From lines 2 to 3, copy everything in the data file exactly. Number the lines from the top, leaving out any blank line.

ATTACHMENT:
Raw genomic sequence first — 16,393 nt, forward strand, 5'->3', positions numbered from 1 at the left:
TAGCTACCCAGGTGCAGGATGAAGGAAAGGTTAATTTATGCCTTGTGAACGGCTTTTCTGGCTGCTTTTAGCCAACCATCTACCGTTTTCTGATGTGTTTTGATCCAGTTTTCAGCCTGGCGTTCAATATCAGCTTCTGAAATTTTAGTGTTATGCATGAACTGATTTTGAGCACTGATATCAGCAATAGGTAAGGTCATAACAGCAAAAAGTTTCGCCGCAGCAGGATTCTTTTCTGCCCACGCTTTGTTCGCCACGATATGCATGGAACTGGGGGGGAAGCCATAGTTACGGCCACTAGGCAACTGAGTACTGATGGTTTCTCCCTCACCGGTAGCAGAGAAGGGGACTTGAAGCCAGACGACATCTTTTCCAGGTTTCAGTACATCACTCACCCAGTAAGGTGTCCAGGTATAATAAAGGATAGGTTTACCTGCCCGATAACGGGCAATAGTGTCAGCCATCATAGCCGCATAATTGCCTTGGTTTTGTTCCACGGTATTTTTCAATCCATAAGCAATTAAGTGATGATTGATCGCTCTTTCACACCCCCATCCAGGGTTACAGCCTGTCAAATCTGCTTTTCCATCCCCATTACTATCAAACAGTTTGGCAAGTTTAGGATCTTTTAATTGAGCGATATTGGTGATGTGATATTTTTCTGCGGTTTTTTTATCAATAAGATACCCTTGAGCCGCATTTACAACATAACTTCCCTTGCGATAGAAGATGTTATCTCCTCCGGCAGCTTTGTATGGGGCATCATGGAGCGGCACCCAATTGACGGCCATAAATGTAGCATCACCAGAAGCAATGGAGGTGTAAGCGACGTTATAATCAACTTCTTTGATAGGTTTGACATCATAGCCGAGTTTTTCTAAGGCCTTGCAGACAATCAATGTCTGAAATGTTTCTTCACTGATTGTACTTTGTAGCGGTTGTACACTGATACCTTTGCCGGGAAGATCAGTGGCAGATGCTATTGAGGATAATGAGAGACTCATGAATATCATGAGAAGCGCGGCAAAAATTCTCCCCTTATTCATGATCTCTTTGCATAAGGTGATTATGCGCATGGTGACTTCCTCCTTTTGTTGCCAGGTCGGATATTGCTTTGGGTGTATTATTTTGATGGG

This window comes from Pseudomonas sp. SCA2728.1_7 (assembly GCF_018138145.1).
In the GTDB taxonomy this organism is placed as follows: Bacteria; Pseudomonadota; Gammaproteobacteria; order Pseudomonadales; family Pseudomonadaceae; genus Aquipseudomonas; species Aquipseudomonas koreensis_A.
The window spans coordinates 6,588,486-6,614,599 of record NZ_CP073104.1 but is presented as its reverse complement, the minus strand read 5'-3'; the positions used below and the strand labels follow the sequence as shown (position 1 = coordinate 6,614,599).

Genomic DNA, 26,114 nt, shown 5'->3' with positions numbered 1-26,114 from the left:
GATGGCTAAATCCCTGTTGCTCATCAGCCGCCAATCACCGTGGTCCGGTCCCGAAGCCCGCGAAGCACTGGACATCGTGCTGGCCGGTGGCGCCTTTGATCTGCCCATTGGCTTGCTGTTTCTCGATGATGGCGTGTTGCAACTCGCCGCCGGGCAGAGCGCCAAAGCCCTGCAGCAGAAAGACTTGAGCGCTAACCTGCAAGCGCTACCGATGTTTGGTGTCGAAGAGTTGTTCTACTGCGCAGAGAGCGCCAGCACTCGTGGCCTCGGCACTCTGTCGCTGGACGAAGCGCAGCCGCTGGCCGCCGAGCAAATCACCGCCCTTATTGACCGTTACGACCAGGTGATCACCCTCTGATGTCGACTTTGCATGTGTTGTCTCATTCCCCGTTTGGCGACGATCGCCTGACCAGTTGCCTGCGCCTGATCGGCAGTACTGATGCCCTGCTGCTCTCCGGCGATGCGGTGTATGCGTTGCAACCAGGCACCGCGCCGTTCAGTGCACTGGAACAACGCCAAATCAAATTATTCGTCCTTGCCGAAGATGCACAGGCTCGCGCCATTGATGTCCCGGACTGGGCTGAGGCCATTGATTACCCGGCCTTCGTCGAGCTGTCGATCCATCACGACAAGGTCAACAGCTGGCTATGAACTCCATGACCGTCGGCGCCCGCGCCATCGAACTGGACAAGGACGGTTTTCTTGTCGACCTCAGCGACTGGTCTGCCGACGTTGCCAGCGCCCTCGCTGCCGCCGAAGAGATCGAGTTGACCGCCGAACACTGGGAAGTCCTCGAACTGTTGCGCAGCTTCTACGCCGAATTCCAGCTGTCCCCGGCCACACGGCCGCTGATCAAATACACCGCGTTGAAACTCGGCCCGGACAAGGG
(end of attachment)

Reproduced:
TAGCTACCCAGGTGCAGGATGAAGGAAAGGTTAATTTATGCCTTGTGAACGGCTTTTCTGGCTGCTTTTAGCCAACCATCTACCGTTTTCTGATGTGTTTTGATCCAGTTTTCAGCCTGGCGTTCAATATCAGCTTCTGAAATTTTAGTGTTATGCATGAACTGATTTTGAGCACTGATATCAGCAATAGGTAAGGTCATAACAGCAAAAAGTTTCGCCGCAGCAGGATTCTTTTCTGCCCACGCTTTGTTCGCCACGATATGCATGGAACTGGGGGGGAAGCCATAGTTACGGCCACTAGGCAACTGAGTACTGATGGTTTCTCCCTCACCGGTAGCAGAGAAGGGGACTTGAAGCCAGACGACATCTTTTCCAGGTTTCAGTACATCACTCACCCAGTAAGGTGTCCAGGTATAATAAAGGATAGGTTTACCTGCCCGATAACGGGCAATAGTGTCAGCCATCATAGCCGCATAATTGCCTTGGTTTTGTTCCACGGTATTTTTCAATCCATAAGCAATTAAGTGATGATTGATCGCTCTTTCACACCCCCATCCAGGGTTACAGCCTGTCAAATCTGCTTTTCCATCCCCATTACTATCAAACAGTTTGGCAAGTTTAGGATCTTTTAATTGAGCGATATTGGTGATGTGATATTTTTCTGCGGTTTTTTTATCAATAAGATACCCTTGAGCCGCATTTACAACATAACTTCCCTTGCGATAGAAGATGTTATCTCCTCCGGCAGCTTTGTATGGGGCATCATGGAGCGGCACCCAATTGACGGCCATAAATGTAGCATCACCAGAAGCAATGGAGGTGTAAGCGACGTTATAATCAACTTCTTTGATAGGTTTGACATCATAGCCGAGTTTTTCTAAGGCCTTGCAGACAATCAATGTCTGAAATGTTTCTTCACTGATTGTACTTTGTAGCGGTTGTACACTGATACCTTTGCCGGGAAGATCAGTGGCAGATGCTATTGAGGATAATGAGAGACTCATGAATATCATGAGAAGCGCGGCAAAAATTCTCCCCTTATTCATGATCTCTTTGCATAAGGTGATTATGCGCATGGTGACTTCCTCCTTTTGTTGCCAGGTCGGATATTGCTTTGGGTGTATTATTTTGATGGG

This window comes from Pseudomonas sp. SCA2728.1_7 (assembly GCF_018138145.1).